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You can travel between provinces for the next 7 days, but only for work or to return home

There were 146 roadblocks around the country on Thursday as police enforced the rules of law during the Covid-19 lockdown.
There were 146 roadblocks around the country on Thursday as police enforced the rules of law during the Covid-19 lockdown.
Image: Thapelo Morebudi

South Africans can travel between provinces, but only if it is for work, and it has to be a once-off trip.

"You cannot move backwards and forwards. It is one-way," transport department director-general said Alec Moemi on Friday.

He was speaking at a briefing after transport minister Fikile Mbalula outlined the new transport rules under level 4 of the country's Covid-19 lockdown.

Mbalula said travel between provinces, metropolitan areas and districts would remain prohibited, but there would be concessions made for workers who "have to commute to and from work on a daily basis, attendance of funerals and transportation of mortal remains".

Cogta minister Nkosazana Dlamini Zuma on Wednesday announced regulations about the once-off movement of persons.

Mbalula said there was a "once-off special dispensation" for those who weren't at their homes before the lockdown to return home.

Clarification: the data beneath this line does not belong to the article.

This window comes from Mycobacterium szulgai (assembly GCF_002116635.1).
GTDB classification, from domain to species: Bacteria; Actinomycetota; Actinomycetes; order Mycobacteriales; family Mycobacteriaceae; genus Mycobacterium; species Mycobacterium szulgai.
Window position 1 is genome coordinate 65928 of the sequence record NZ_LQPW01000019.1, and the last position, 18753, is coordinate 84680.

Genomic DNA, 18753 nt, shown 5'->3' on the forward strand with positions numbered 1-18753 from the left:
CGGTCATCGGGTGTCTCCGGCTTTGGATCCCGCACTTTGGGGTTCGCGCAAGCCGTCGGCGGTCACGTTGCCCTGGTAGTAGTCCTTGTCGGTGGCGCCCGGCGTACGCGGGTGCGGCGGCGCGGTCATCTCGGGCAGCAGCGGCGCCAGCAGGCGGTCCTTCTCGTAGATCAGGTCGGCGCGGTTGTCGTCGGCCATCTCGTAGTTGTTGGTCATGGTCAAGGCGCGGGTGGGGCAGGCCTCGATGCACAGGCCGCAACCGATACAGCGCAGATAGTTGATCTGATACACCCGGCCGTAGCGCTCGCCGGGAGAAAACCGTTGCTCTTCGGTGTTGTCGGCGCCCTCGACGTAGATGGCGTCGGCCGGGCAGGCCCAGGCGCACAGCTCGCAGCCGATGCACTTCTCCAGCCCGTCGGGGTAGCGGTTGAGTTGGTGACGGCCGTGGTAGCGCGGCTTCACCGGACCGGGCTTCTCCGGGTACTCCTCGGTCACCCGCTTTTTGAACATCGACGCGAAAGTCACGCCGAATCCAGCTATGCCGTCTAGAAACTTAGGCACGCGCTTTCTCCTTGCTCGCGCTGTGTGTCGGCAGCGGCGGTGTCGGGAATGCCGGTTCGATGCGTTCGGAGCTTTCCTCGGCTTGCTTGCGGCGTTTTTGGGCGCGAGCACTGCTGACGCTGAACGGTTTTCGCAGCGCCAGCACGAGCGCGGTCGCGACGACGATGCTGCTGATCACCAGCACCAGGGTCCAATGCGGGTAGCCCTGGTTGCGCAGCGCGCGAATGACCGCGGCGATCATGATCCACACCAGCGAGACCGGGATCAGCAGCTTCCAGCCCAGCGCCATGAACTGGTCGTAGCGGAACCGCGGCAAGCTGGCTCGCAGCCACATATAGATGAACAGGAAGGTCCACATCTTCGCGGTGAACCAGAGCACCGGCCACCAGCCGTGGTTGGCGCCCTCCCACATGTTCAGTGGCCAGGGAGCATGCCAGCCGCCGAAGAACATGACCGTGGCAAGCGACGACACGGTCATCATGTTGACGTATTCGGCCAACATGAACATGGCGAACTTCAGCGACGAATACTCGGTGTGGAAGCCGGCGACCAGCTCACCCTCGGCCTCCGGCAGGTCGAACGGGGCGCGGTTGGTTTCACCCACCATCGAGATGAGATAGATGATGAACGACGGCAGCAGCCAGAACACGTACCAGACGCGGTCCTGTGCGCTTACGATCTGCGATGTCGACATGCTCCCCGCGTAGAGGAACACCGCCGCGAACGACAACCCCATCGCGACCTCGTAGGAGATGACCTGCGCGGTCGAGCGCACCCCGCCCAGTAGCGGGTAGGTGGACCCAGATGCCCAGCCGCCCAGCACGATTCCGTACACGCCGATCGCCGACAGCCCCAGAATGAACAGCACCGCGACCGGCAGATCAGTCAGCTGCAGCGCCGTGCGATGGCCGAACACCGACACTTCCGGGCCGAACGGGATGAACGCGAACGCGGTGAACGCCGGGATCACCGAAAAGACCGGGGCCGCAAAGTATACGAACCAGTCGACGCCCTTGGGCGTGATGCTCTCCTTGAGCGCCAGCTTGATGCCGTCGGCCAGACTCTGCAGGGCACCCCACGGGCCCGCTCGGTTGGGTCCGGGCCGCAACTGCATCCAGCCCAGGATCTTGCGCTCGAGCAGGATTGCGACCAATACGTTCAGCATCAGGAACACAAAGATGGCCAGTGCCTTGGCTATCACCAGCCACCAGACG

"Those people are now permitted to travel between May 1 and May 7 in line with the regulations.

"Long distance bus and taxi operators are allowed to undertake long distance travel during this window period. Full compliance with the 70% passenger capacity, wearing of masks by all passengers and sanitisation of vehicles at the completion of each journey is a mandatory requirement," said Mbalula.

He warned against people taking advantage of the rules.

Mbalula said: "You are allowed from today until May 7 to rearrange your setup, not to visit friends and all of that. If you are a student, or a doctor, whatever that you are, and when the lockdown was announced you were caught up somewhere and you've been disciplined and adhering to the law - and you did not even attempt to travel at night,you have stayed true to the regulations - you are now allowed, as a law-abiding citizen, to go back to where you belong, to go back to work or whatever you were doing."

Earlier in the day, SAPS spokesperson Brig Vish Naidoo said some people had complained that officers at roadblocks were turning them back.

“We are getting complaints. It’s the first day so we are likely to experience problems. The communication was sent to our members. The grey area was when they should start moving.

“There is no need for a permit. We apologise for the inconveniences,” Naidoo told Radio 702.


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